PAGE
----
Friday, December 28, 2007

Disappointments and Tribbles

Poor Dad. A few years ago he got into watercolor painting and started taking classes where he lives in Minnesota. There are few paintings in frames at his apartment, and this year he decided to paint his Christmas cards by hand instead of sending out commercial greeting cards. When he told me, I kidded him about the old episode of Fibber McGee&Molly, in which Fibber also decided to paint cards and ended up with disaster at every turn. Anyway, dad sent out his cards after scanning them--a smart move in my opinion--and waited with baited breath. And no one bothered to even acknowledge they'd gotten a card that was any more exciting than the usual commercial crap. Poor Dad. When I talked to him this afternoon, I thought to myself, "Now you know how it feels to put a lot of effort into something you make with your own hands and do the absolute best you can, and then the recipient doesn't appreciate the result."
I'm not sure if that's a reflection of living in a culture where everything is disposable and it's all about being acquisitive instead of appreciative. Everything is done as quickly as possible, then used quickly, and thrown out to be replaced with something newer, better, faster than the old model. It's disheartening; I know exactly how Dad feels. But, sometimes the best things are the ones without the expensive designer label slapped all over them.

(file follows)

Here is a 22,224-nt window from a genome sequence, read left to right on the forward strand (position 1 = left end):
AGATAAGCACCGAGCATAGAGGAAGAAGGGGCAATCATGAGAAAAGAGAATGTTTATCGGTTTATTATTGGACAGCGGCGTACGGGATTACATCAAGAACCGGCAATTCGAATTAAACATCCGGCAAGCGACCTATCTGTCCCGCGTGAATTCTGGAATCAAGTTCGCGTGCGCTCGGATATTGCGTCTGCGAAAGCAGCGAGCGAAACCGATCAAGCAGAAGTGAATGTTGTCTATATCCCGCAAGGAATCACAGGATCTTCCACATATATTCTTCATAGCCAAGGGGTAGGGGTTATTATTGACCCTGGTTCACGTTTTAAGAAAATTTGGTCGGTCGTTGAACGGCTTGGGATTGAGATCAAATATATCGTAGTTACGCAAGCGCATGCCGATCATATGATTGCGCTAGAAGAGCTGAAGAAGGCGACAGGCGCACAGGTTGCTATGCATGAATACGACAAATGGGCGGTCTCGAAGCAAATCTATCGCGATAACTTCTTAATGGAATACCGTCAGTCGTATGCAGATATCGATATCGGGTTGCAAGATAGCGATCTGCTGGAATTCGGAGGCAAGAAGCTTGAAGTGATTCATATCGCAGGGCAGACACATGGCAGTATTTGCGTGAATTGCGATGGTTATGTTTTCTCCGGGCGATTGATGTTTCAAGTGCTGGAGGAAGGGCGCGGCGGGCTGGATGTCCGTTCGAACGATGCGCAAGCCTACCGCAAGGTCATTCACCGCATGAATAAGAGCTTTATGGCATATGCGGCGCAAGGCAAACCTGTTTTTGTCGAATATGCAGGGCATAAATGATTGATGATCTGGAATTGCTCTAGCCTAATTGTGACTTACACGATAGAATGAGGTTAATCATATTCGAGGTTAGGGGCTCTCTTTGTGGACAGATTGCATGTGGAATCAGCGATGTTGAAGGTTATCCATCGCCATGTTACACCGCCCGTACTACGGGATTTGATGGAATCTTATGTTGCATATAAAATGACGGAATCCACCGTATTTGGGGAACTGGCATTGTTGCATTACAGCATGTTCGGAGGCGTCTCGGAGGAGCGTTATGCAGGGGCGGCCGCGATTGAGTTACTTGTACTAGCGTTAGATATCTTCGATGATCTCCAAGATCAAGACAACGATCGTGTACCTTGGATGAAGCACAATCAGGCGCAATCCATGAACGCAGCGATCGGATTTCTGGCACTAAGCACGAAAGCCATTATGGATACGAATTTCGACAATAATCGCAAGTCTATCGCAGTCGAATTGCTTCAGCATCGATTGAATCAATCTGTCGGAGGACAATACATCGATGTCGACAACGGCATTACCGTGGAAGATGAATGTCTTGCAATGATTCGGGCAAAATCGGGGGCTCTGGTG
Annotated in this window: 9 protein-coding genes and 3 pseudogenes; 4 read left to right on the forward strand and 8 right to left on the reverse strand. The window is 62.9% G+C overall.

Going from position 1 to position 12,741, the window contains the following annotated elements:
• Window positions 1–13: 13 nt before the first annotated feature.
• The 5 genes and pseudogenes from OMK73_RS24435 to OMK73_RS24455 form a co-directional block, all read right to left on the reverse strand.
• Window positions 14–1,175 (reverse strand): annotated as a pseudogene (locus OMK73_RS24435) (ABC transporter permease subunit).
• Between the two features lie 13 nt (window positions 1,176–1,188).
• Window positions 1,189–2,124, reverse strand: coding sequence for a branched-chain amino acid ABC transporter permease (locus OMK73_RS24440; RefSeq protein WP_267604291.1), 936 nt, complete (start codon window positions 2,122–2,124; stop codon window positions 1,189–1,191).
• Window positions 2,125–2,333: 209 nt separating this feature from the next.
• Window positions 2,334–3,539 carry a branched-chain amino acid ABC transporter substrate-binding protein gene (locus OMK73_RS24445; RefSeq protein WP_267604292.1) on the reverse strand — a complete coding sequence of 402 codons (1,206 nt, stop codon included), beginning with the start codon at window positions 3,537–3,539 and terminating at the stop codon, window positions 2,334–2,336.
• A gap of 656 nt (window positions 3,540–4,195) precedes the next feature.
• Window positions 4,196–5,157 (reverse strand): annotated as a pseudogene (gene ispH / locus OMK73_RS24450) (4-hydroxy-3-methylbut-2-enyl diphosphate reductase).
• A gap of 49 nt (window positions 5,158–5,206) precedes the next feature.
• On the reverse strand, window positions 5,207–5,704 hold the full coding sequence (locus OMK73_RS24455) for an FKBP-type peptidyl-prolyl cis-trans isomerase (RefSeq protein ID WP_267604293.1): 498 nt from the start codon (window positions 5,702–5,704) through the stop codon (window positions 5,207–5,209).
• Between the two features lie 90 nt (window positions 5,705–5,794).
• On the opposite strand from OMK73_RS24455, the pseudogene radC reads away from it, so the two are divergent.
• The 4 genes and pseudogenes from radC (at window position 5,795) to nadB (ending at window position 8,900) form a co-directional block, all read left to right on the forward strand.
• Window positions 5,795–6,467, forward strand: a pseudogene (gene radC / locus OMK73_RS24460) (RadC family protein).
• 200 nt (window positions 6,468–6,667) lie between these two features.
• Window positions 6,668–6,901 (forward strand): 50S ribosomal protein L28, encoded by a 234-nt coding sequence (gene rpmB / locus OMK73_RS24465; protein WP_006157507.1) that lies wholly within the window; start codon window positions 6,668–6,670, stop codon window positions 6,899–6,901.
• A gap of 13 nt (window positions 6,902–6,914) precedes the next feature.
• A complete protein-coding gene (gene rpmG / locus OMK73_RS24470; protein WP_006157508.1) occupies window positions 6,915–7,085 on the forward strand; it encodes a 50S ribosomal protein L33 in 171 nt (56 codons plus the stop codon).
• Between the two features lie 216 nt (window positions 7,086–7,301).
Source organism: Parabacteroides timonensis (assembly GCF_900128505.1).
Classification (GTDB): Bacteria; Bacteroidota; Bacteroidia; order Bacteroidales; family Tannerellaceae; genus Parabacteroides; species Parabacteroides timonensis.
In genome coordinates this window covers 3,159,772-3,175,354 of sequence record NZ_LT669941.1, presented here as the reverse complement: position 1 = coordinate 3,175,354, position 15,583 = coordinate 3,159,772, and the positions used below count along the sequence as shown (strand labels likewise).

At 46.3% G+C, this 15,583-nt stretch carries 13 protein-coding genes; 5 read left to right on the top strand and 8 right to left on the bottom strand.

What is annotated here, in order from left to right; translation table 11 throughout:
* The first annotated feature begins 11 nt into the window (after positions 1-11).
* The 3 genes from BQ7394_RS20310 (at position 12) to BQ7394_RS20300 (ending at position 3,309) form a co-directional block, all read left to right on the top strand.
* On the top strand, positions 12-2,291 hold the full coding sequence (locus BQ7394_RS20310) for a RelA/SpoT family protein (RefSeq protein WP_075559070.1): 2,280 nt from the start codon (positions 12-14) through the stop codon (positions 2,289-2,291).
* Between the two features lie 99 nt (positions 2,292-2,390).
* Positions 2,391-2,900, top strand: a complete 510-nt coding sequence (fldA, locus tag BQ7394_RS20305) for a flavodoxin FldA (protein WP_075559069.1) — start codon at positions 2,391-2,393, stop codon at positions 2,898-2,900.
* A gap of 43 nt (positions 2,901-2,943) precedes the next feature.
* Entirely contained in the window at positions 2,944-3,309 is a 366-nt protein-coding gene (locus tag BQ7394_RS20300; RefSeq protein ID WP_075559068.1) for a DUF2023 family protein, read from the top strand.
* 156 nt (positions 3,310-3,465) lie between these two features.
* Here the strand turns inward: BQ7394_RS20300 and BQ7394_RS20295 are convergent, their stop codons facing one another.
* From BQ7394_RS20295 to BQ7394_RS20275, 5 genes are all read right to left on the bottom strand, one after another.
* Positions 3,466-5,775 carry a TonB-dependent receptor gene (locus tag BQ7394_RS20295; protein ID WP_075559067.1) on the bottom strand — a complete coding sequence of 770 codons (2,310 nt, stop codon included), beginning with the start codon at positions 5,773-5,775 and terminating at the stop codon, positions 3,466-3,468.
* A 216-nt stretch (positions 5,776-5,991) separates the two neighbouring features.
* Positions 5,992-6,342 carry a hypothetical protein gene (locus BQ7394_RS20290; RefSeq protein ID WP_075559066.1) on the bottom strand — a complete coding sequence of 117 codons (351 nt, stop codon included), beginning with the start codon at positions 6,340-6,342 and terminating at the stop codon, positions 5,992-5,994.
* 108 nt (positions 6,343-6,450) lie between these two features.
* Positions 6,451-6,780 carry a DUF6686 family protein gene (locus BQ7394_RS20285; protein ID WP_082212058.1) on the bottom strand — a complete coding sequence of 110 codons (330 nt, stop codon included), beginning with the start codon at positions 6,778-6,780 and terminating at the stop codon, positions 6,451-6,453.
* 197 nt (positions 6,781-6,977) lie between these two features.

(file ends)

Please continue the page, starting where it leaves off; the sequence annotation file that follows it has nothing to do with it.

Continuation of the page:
This wasn't as fibery a holiday as it was last year, but I'm fine with that. How many of us are heretical enough to admit that we're actually running out of space? All the soup tureens are full, all the boots and blouse sleeves are stuffed, all the sofa cushions have miraculously turned into cleverly disguised bags of yarn, and you're getting the feeling that you're somehow caught in a taping of "The Trouble With Tribbles"? Something like that, right? Naaaaaah. There are lists and books and magazines and catalogs dedicated to the notion that there is never, EVER enough yarn; the keeper of MochiMochiLand certainly proves it with her photo of the world's biggest yarn stash.